When Silicon Valley and the Pentagon Start Working Together Again

Faÿçal Hafied

4 mins - 5 de Julio de 2023, 07:00

Innovation and defense have often been indivisible. To avoid “technological surprise” from adversaries and maintain a decisive advantage in the battlefield, investment in defense innovation has been one of the instruments of “American hyperpower”. Innovations in the defense sector are also of interest to the civilian sector, and many innovations have emerged from it, from the Internet to GPS and voice recognition technologies. These are known as “dual use” technologies, i.e., technologies that have both civilian and military applications.

[Recibe los análisis de más actualidad en tu correo electrónico o en tu teléfono a través de nuestro canal de Telegram]

The State invests in defense innovation through several privileged instruments: public procurement, subsidies, but also through the creation of agencies dedicated to breakthrough innovation for military applications, such as the US Darpa agency, created after the trauma of the USSR’s launch of the Sputnik satellite in 1957. Current geopolitical tensions are leading to a further increase in public spending on defense innovation ($34 billion in the USA in 2022 – five times that of France, the EU’s largest defense budget – and this spending will rise by a further 18% in 2023).

However, the paradigm of cutting-edge innovation stimulated by military spending and then spilling over into civilian applications has become more fragile, and governments are now looking more for civilian innovations that can be converted into military applications. In the United States, the sometimes-stormy relationship between Silicon Valley and the Pentagon is becoming closer. As the cradle of the progressive counterculture, San Francisco Bay, once home to Lockheed Martin’s missile design division, proved less welcoming during the Vietnam War. The development of pacifism went hand in hand with “defense bashing” and scathing criticism of the military-industrial complex. In 1970, for example, Stanford University, a major training center for the country’s engineers, banned military recruitment on its campus.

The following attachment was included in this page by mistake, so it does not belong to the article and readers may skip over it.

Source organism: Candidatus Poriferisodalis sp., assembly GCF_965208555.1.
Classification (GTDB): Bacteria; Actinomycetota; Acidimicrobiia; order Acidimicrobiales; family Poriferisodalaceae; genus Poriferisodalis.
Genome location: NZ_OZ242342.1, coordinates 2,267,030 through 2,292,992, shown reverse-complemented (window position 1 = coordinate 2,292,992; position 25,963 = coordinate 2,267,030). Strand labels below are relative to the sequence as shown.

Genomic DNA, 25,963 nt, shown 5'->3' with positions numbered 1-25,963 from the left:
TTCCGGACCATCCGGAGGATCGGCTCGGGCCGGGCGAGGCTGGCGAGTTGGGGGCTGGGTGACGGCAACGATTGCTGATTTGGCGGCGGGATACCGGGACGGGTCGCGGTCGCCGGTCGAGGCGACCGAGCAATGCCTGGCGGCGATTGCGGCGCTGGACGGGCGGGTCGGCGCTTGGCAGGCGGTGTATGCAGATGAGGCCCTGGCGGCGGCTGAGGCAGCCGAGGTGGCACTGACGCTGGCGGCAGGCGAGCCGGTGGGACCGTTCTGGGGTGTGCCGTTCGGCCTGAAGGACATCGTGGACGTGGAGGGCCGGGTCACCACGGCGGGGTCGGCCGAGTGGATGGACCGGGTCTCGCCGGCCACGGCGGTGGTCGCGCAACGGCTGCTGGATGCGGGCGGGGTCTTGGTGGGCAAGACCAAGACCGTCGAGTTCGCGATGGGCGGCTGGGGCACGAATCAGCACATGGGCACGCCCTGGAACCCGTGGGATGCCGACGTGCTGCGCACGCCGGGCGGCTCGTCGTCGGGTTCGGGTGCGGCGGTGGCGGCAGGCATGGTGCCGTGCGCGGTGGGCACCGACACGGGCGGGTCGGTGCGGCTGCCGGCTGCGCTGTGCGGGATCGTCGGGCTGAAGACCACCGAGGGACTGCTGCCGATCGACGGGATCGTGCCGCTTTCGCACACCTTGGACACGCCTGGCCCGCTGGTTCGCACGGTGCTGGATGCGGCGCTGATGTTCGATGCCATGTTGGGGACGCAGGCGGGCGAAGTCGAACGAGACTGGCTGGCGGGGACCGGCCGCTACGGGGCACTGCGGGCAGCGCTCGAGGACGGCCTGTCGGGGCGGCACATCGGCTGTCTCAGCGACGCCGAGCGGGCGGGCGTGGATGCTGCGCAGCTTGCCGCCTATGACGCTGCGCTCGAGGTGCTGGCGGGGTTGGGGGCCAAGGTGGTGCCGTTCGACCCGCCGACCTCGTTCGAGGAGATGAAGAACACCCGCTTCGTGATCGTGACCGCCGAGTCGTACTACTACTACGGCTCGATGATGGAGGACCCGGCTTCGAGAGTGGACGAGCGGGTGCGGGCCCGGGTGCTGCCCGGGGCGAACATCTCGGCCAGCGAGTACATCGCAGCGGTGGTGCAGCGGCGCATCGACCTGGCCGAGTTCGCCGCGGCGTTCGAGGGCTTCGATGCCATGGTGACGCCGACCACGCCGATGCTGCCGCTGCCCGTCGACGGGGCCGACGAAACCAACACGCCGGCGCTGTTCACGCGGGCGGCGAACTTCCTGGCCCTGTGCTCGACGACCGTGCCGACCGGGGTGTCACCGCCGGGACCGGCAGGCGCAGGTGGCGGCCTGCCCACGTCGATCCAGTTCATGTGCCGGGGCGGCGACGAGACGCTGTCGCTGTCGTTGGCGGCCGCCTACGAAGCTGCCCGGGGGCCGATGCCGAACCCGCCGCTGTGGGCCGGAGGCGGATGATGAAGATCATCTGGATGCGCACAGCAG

This trend is changing. Awareness of China’s technological rise among American elites has spread to the Bay Area. Fear has taken hold since Beijing introduced its “military civil fusion” strategy, which aims to fund dual use technologies that emerge in the civilian sphere. In response, in 2015 the Pentagon launched Defense Innovation Units, which provide seed funding for civilian innovation projects with military applications. These units have established an office in Mountain View. Venture capital spending on civilian start-ups developing defense projects doubled between 2019 and 2022 in the US (from $19 billion to $33 billion), and some projects raised record amounts of capital, such as the start-up Anduril, which is developing a drone interception system (which raised a round of $1.5 billion in December 2022), or Shield AI, which is developing an AI-based autonomous piloting system for drones (which raised a round of $90 million in June 2022). Shield AI benefited for instance from a US Air Force contract.Big Techs” are not spared by this phenomenon of defense rehabilitation. While in 2018, Google employees protested against their company’s participation in an auction for a $10 billion cloud contract for the Pentagon’s “JEDI” project, no opposition was voiced when the replacement project (dubbed “JWCC”) was awarded to Google, Amazon, Microsoft and Oracle.

Within the EU, investment in “DefenseTech” is lower. France launched a “Defense Innovation Agency” in 2017 and two public funds for venture capital investment in defense. Germany has also created an innovation agency on the Darpa model, focusing on cybersecurity. The approval of Spain’s “PERTE aeroespacial” involved the local Ministry of Defense and will include the development of dual-use technologies (e.g., space observation). However, the lack of an EU integrated defense weighs on its ability to create a critical mass of public investment, especially as the military public procurement of member states is still largely captured by large, less agile defense companies, to the detriment of start-ups. Added to this is the persistence of sovereign reflexes of non-collaboration in defense R&D, as seen in the difficulties encountered in organizing the “Future Combat Air System” (FCAS) project, which aims to design tomorrow’s fighter aircraft, involving France (Thales, Dassault), Germany (MTU) and Spain (Indra Sistemas). As for venture capital, the spread of ESG standards, much more respected by European investment funds, is preventing the emergence of defense start-ups in the EU.

In a more unstable world, where the frontier between civilian and defense innovation is more porous, can the EU afford to remain on the sidelines of this technological race, which is also taking place in the defense sector?

Se puede leer el artículo en español en Cinco Días

¿Qué te ha parecido el artículo?